Two months later, Judge Foley issued a memorandum-decision and order, in which he challenged the Magistrate's recommendations. Addressing the prisoners' cross-motion to strike testimony regarding PLS's role in the strike, Judge Foley wrote that "such allegations are not germane or relevant to the First Amendment issues raised by the complaint," J.A. at 32, and ordered them struck. The ruling of the Magistrate denying the motion to disqualify PLS "without prejudice" was modified to deny it without qualification and with prejudice. Finally, the judge concluded that the prisoners' motion for a preliminary injunction should not be resolved on the basis of affidavits presenting disputed issues of fact, see Forts v. Ward, 566 F.2d 849, 851-52 (2d Cir. 1977), and ordered it recommitted to the Magistrate for an expedited evidentiary hearing.

Testimony was given before Magistrate Smith on August 14 and 15, 1984.After answering questions regarding his background and experience in prison administration, Commissioner Coughlin recounted his reasons for denying delivery of the PLS report into state prison facilities:

I had seen a copy of the report when it was published in November of 1983, and I felt, felt very strongly that the report presented a clear and present danger to the institution. It was full, as far as I was concerned of inflammatory remarks, unsupported statements, allegations that were presented as facts without any attempt to balance or to indicate that the statements that they made in the report were not facts, but were allegations.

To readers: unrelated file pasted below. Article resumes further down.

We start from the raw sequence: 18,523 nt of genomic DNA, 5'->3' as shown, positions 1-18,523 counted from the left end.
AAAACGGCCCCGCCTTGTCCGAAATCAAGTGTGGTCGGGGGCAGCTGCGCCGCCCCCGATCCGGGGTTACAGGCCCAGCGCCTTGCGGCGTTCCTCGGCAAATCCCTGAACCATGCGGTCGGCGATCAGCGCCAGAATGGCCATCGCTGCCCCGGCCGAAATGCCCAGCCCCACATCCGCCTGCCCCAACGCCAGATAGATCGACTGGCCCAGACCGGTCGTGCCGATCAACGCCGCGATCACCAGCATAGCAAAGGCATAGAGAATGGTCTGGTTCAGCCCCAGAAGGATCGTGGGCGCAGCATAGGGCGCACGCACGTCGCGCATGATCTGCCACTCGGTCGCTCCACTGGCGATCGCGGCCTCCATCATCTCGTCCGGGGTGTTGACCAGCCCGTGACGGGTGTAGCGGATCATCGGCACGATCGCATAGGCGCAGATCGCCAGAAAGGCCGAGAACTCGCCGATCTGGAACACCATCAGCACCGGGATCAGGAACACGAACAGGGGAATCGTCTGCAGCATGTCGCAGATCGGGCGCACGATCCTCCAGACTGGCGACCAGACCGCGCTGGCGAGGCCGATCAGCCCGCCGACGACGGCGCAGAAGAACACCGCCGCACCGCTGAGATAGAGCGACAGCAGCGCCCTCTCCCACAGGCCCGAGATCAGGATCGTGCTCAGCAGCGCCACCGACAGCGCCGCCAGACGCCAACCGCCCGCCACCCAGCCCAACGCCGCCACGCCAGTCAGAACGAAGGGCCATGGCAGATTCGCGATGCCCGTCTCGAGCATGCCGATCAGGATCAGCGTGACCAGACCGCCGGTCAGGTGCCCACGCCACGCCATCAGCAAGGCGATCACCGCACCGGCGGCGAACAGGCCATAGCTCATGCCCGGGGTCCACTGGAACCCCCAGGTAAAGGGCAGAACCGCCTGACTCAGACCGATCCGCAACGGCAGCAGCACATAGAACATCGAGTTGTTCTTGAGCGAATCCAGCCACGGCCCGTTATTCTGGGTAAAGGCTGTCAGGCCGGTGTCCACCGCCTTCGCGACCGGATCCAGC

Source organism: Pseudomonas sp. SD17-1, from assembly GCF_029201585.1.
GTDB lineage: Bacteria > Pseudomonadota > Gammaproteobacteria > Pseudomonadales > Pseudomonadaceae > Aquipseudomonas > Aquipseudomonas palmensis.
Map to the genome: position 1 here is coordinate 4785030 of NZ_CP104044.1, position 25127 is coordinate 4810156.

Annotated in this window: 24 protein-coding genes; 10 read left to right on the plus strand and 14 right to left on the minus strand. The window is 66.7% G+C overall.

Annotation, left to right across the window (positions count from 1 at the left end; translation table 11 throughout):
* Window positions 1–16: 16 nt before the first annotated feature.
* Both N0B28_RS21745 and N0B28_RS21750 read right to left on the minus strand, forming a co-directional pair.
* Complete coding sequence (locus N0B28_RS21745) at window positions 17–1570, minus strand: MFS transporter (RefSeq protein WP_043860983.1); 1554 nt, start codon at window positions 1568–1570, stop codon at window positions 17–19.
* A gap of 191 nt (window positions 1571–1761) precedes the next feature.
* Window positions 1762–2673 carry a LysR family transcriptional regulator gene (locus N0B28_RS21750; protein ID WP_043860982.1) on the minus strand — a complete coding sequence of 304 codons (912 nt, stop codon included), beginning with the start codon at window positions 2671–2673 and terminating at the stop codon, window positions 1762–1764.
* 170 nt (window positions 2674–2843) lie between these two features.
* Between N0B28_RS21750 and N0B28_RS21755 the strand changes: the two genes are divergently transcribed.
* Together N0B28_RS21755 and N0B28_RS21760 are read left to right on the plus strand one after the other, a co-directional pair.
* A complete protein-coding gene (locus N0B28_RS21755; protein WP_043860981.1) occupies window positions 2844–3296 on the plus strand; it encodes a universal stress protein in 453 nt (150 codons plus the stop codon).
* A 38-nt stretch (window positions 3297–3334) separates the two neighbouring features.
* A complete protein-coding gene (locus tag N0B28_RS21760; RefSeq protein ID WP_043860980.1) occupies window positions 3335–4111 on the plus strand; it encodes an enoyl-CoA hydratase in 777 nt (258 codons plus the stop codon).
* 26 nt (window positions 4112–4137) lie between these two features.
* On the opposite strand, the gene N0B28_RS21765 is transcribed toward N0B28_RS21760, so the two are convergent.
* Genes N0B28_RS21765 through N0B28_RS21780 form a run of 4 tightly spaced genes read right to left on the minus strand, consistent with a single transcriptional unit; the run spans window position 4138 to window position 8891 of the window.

I felt that to introduce this report into the prison system, specifically and especially Attica at that point in time, November 1983 was not the right thing to do. The prison, even though it was back to full operation, was still extremely tense.

J.A. at 107-08. The Commissioner went on to enumerate the statements he believed were couched as facts in the report, and to challenge them individually. For example, he described the procedure whereby entering prisoners are shaved and given haircuts, photographed, and then allowed to let their hair grow back to whatever length they choose. In his view, the report's description of a Rastafarian inmate having his hair cut against his will was nothing more than a recapitulation of normal intake procedures. Similarly, he denied that the incident involving inmates' names being written by guards on photographs of lynched black men ever could have occurred, because the nicknames used were not known to corrections officers. He repeatedly objected to the misleading presentation of allegations as matters of fact.

Over a strenuous objection by counsel for the prisoners, Commissioner Coughlin then began to describe the second ground for his decision to ban the report from prison facilities. He testified that he had received "information . . . that the Prisoners' Legal Services was involved in the organization of the [September 1983] strike." J.A. at 108-09. Although Magistrate Smith "agree[d] with [the state]" that such evidence should be admitted, he felt "bound by the determination of Judge Foley's [June 20] order", J.A. 113, and sustained the objection ending this particular line of testimony.